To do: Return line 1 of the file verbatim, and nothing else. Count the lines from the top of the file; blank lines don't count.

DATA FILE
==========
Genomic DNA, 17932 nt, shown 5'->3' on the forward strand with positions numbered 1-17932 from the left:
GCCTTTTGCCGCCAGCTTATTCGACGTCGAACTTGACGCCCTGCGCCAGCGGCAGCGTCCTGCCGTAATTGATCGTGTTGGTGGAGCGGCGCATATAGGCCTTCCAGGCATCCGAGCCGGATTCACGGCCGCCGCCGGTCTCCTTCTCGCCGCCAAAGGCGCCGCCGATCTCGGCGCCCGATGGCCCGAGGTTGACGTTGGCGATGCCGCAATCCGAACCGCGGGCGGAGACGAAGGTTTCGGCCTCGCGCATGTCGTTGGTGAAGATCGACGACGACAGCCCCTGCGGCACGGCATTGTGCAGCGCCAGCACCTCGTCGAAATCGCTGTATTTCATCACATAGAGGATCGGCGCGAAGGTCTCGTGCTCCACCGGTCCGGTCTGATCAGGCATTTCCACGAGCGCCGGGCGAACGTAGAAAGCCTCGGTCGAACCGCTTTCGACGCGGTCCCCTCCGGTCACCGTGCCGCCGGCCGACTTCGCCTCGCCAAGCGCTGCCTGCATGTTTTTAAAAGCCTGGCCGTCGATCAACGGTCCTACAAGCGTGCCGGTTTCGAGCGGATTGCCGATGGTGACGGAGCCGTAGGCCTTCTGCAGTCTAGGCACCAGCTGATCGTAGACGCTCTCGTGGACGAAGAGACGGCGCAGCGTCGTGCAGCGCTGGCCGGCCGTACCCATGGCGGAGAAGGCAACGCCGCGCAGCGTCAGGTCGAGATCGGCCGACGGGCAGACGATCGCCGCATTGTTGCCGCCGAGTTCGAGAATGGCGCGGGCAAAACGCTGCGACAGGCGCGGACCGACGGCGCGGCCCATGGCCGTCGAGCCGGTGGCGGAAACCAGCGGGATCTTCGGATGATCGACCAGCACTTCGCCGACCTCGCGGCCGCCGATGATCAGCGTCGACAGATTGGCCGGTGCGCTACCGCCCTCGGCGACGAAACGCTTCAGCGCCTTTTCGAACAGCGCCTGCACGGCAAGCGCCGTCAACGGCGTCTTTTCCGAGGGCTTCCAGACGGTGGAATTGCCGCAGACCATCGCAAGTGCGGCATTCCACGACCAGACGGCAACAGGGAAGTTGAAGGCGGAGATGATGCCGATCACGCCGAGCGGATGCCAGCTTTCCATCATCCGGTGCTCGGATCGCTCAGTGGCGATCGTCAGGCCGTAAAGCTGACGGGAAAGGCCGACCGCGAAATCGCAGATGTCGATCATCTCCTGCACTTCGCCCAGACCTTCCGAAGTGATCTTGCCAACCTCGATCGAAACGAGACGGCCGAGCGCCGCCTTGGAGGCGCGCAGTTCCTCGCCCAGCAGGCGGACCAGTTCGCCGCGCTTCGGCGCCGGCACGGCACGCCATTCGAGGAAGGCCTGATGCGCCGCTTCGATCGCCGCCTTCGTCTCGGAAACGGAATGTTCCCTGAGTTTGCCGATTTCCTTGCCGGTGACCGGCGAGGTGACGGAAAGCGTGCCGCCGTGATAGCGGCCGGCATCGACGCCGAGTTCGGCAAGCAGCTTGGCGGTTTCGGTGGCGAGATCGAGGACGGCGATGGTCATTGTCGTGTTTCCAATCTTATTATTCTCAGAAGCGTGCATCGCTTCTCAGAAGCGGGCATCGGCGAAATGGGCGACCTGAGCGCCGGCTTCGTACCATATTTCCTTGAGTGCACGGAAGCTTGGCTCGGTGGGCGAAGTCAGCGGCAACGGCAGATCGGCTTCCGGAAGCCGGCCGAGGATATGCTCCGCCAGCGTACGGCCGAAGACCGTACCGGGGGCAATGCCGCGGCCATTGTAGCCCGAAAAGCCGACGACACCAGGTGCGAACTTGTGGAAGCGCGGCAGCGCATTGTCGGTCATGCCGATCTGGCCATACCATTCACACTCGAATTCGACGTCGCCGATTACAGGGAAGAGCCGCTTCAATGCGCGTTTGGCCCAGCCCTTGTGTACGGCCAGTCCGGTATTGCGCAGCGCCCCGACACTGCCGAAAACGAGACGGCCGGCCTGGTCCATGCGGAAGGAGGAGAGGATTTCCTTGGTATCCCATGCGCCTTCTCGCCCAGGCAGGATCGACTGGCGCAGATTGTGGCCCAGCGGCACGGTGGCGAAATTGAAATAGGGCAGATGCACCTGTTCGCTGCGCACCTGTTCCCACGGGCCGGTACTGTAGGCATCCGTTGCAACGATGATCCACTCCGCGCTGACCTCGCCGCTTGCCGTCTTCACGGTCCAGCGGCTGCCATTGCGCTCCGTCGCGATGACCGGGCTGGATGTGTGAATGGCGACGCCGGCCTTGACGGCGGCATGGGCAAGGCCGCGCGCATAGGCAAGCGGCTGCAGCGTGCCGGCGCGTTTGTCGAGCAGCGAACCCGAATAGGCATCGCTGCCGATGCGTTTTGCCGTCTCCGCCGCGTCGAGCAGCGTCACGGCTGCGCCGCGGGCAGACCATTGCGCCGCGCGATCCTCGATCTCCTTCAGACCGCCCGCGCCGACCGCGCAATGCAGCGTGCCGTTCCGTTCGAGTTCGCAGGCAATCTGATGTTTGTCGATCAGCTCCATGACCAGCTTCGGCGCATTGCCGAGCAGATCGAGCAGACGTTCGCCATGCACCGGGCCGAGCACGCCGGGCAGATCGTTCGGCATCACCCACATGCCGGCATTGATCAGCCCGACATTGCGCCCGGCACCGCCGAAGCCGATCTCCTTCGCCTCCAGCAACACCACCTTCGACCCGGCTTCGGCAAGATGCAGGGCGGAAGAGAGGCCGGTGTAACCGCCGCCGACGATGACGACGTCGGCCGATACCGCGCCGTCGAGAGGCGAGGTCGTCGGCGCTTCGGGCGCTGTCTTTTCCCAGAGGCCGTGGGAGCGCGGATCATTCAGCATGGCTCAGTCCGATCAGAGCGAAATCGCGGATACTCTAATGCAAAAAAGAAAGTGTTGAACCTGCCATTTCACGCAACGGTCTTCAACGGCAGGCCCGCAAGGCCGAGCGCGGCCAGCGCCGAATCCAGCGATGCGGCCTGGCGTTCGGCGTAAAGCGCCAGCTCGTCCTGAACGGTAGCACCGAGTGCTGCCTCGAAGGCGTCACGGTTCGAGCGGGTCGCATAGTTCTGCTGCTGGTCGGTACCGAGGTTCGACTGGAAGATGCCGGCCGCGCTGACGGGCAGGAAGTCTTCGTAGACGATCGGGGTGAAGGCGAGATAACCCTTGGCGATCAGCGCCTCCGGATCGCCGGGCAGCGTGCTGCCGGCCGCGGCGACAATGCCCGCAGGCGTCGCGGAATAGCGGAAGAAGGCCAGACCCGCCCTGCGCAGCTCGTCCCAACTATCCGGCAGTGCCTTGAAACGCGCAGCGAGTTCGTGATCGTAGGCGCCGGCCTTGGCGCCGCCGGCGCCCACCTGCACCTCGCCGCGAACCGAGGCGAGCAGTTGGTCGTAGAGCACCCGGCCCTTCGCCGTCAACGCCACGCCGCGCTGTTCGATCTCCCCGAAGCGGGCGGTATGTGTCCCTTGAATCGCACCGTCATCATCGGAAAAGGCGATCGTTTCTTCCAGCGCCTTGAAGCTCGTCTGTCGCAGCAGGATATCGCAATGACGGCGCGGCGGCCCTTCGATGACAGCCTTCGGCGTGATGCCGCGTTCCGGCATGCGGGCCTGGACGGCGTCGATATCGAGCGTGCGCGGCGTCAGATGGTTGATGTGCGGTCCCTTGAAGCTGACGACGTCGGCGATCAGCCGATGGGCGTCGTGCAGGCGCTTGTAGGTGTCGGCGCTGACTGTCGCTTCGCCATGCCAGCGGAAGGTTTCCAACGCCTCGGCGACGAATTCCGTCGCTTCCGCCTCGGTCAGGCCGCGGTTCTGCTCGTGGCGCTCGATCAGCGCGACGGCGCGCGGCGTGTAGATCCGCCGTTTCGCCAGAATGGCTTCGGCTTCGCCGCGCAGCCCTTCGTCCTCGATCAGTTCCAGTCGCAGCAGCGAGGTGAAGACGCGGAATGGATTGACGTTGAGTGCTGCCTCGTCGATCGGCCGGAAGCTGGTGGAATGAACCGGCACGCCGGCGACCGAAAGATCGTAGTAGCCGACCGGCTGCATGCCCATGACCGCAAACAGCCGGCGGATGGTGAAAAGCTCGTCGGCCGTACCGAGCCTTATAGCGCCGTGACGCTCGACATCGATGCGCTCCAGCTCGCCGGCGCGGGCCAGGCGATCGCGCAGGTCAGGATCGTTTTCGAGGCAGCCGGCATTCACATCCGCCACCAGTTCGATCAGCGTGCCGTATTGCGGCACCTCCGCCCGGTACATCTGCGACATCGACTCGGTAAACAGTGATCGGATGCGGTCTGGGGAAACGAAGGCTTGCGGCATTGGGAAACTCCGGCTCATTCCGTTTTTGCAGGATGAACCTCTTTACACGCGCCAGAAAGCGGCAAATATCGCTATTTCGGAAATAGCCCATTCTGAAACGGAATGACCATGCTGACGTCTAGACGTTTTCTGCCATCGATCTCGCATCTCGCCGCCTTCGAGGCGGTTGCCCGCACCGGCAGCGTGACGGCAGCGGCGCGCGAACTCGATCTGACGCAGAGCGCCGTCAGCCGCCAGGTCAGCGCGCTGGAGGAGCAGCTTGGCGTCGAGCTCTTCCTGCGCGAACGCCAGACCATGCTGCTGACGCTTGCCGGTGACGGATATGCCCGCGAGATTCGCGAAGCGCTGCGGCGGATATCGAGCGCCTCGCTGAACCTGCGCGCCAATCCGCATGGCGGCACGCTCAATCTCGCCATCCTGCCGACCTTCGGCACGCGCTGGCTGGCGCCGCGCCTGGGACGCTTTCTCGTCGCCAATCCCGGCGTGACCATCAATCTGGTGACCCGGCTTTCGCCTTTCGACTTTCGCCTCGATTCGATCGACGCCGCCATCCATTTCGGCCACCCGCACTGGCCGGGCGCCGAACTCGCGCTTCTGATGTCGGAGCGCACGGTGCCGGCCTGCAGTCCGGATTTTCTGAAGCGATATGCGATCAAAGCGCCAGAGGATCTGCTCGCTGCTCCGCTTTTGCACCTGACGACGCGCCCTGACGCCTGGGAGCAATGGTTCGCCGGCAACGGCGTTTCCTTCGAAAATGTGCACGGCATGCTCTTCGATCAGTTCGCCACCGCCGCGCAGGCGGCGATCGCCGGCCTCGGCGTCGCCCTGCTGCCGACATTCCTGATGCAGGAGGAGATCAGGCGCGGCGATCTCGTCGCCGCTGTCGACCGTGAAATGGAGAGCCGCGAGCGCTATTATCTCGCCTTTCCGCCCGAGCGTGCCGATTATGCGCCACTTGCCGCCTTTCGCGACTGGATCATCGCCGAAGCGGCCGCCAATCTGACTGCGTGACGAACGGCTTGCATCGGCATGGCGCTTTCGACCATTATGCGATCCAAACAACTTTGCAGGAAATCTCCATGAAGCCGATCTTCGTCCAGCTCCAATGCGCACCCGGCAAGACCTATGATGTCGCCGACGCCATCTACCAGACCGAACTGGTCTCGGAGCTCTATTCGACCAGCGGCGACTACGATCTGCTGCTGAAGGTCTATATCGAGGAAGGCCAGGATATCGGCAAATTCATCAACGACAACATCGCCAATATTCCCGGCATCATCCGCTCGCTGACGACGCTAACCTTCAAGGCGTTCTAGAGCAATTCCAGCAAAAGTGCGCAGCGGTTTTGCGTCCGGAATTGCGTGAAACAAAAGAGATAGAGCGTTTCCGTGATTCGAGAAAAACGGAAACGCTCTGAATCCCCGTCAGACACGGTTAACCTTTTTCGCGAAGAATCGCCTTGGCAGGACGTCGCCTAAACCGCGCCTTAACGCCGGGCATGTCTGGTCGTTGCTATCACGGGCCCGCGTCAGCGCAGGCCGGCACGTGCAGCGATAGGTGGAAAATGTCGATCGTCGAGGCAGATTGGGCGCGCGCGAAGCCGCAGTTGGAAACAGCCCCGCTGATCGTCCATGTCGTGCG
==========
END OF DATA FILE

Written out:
Genomic DNA, 17932 nt, shown 5'->3' on the forward strand with positions numbered 1-17932 from the left: